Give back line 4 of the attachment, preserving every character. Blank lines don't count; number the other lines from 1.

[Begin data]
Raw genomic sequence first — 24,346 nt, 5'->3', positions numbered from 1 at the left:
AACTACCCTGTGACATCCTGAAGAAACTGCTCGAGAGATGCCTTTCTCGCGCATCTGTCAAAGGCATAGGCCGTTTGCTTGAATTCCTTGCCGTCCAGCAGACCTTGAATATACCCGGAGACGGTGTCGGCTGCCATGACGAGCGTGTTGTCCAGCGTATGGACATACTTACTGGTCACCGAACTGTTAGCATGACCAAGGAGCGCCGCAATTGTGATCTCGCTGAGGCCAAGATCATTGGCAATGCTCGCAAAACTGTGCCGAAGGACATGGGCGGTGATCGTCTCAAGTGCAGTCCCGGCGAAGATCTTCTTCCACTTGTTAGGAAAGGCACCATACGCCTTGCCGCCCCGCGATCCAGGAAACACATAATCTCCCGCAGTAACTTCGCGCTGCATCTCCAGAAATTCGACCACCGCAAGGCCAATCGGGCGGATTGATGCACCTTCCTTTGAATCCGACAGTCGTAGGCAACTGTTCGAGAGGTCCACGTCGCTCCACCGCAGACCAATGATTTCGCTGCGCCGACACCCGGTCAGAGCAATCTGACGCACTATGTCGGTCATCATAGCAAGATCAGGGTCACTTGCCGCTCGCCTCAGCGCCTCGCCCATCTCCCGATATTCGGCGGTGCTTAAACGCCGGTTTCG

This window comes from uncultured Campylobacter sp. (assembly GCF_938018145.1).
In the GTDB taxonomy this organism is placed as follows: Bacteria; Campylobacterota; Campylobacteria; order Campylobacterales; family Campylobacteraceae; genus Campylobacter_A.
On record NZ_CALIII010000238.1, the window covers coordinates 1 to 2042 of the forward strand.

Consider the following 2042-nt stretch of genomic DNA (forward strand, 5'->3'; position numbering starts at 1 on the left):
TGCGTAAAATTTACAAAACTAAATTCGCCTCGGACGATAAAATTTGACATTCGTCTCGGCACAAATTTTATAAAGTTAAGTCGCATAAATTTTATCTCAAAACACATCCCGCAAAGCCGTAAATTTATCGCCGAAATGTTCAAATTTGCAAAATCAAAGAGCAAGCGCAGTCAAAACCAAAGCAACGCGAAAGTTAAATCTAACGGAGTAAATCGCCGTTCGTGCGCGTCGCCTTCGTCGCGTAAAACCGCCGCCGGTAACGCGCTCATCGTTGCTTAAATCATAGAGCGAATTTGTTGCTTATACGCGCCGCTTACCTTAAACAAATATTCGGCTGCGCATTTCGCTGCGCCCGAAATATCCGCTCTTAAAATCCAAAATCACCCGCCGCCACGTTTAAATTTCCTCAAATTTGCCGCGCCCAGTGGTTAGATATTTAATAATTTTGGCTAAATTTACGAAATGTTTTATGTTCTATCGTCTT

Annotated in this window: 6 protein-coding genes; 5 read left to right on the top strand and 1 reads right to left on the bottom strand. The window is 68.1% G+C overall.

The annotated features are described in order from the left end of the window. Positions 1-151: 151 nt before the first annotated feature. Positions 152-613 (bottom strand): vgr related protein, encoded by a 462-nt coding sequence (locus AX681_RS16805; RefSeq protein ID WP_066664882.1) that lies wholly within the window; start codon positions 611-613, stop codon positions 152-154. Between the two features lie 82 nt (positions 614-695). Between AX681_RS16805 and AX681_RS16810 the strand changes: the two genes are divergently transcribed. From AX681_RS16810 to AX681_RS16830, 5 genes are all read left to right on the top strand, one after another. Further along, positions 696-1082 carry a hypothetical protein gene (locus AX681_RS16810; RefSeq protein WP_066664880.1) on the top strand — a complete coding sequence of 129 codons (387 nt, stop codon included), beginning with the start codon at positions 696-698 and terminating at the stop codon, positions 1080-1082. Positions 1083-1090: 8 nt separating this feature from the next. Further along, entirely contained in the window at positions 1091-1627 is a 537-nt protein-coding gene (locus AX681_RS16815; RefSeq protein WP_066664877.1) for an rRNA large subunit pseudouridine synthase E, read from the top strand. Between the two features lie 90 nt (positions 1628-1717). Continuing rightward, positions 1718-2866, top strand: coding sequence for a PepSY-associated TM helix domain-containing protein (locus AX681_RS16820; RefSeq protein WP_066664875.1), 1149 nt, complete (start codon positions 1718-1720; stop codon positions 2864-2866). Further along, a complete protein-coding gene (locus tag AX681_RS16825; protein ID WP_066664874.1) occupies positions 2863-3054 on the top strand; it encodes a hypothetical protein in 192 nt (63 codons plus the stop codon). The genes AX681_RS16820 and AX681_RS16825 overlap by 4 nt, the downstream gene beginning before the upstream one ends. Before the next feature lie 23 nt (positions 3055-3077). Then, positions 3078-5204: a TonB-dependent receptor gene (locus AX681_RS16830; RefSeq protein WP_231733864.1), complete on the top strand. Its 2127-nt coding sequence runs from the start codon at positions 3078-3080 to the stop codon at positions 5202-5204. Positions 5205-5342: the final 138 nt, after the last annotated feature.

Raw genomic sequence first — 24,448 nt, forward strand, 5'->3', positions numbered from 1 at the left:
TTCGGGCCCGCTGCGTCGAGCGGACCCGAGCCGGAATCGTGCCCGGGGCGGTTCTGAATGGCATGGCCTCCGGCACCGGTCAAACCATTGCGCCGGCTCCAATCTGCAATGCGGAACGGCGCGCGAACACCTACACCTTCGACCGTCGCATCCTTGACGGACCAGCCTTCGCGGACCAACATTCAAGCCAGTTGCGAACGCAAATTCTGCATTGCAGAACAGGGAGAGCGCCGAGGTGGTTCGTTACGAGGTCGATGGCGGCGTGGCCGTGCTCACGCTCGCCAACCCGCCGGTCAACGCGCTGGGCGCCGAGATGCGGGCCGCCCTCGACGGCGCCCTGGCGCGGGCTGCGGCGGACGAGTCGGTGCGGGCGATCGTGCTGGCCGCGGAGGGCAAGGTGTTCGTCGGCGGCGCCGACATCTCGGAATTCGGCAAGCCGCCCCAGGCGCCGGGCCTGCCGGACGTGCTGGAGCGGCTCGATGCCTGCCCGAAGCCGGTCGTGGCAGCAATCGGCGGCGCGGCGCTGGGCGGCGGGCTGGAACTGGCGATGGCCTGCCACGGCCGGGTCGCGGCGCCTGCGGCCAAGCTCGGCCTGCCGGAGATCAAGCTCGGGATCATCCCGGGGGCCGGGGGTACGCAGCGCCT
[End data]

In the GTDB taxonomy this organism is placed as follows: Bacteria; Campylobacterota; Campylobacteria; order Campylobacterales; family Campylobacteraceae; genus Campylobacter_A.